Exhausted? Join the world's oldest club
In her new book, Exhaustion: A History (Columbia University Press, 2016), Dr Anna Katharina Schaffner, Reader in Comparative Literature and Medical Humanities, in the University's School of European Culture and Languages, says 'burnout' and worries about work life balance were known to different eras by different terms.
Dr Schaffner says we do live in an exhausting age but she was surprised to find that there was a substantial body of evidence to show other ages have been preoccupied by the same worry though it may have been called something else.
In her book, Dr Schaffner examines how every age battles with its own historically specific challenges. Anxieties about exhaustion, and the loss of physical and mental energies, are present both in fiction and in the medical, theological, and philosophical literature from classical antiquity onwards. Exhaustion is a timeless concern related to fears about death, illnesses, and the gradual waning of our energies as we age.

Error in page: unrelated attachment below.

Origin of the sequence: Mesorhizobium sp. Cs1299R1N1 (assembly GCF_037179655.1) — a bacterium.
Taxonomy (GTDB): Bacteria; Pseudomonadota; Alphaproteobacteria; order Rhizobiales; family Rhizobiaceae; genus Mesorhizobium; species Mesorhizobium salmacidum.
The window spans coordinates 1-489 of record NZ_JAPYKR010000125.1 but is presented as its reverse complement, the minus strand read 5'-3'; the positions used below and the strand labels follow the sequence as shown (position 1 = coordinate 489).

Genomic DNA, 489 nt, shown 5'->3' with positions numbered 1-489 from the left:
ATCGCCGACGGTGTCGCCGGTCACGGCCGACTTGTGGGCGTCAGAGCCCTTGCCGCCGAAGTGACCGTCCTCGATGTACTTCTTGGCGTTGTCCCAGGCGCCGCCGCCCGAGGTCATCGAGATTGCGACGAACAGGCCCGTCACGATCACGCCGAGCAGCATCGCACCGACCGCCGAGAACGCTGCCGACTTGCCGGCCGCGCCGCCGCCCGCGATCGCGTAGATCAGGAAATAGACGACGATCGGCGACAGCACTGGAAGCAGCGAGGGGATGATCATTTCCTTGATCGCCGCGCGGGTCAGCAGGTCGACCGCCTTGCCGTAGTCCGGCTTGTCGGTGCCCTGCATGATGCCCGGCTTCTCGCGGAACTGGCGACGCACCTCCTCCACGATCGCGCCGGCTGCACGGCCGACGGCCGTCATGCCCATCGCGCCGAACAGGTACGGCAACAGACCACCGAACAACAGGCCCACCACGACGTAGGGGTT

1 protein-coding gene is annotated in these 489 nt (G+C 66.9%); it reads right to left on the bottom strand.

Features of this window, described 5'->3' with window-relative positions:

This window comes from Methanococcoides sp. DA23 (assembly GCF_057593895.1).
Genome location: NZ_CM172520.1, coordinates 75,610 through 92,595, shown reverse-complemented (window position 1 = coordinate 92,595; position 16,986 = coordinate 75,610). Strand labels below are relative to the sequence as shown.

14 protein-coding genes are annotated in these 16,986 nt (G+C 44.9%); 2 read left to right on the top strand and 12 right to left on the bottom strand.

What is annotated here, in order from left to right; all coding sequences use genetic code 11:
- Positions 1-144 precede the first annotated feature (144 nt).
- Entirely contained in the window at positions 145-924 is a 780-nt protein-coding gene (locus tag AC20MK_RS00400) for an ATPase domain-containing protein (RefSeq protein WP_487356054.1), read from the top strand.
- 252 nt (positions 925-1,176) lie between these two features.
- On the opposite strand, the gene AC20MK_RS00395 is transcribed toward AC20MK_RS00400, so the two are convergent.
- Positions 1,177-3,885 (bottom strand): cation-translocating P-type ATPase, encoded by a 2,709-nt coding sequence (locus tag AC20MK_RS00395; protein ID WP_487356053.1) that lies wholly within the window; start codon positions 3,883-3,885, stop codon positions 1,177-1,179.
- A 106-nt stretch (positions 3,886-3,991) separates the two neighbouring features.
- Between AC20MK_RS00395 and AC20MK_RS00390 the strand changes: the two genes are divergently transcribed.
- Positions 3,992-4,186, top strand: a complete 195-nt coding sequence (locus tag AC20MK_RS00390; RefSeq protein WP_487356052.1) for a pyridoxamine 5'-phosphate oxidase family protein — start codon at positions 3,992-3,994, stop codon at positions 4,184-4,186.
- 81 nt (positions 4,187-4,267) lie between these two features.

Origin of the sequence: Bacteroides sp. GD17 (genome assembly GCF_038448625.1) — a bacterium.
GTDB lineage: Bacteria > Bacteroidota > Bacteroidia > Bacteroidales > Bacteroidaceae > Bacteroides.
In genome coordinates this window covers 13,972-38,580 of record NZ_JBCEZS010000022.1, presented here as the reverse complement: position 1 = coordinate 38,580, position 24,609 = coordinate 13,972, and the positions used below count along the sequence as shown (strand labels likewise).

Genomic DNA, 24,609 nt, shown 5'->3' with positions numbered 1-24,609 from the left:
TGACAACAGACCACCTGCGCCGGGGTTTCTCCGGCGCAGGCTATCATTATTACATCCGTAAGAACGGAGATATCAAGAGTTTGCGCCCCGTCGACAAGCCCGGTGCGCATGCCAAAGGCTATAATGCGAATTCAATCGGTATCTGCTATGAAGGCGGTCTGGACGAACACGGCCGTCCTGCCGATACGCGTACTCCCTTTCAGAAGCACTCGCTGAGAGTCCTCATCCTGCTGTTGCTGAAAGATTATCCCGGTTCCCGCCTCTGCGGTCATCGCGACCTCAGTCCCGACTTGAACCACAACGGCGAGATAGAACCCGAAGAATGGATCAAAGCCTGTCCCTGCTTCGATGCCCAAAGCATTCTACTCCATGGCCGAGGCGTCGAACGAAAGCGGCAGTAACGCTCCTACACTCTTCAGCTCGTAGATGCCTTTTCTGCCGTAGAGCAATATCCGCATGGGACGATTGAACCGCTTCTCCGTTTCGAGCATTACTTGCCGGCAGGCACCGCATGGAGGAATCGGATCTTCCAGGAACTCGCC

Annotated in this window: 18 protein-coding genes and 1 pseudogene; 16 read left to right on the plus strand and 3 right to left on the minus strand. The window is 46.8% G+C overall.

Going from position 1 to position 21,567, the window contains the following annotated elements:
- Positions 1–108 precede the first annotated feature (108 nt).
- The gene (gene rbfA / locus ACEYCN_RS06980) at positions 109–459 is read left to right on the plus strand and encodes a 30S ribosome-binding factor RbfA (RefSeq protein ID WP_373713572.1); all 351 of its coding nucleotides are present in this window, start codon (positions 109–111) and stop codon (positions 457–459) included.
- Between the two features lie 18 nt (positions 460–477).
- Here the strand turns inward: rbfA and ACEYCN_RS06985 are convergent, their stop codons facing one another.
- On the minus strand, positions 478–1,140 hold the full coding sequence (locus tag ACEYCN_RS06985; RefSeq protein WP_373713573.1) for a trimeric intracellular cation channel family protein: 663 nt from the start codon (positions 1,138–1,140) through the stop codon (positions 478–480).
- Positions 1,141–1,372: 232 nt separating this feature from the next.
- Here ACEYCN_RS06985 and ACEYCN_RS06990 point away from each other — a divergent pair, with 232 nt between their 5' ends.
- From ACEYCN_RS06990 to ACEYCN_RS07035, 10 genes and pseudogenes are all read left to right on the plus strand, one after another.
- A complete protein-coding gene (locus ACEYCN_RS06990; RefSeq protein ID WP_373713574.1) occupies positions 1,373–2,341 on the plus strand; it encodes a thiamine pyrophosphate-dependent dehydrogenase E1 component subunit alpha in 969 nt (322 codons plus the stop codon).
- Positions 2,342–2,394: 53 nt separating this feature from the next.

She concludes that though today we do live in an exhausting age, and there is much to justify debates about burnout, work-life balance, and how other cultural factors affect our energy resources, ours is by no means the only age that has had to struggle with anxieties about technological, political, and cultural change.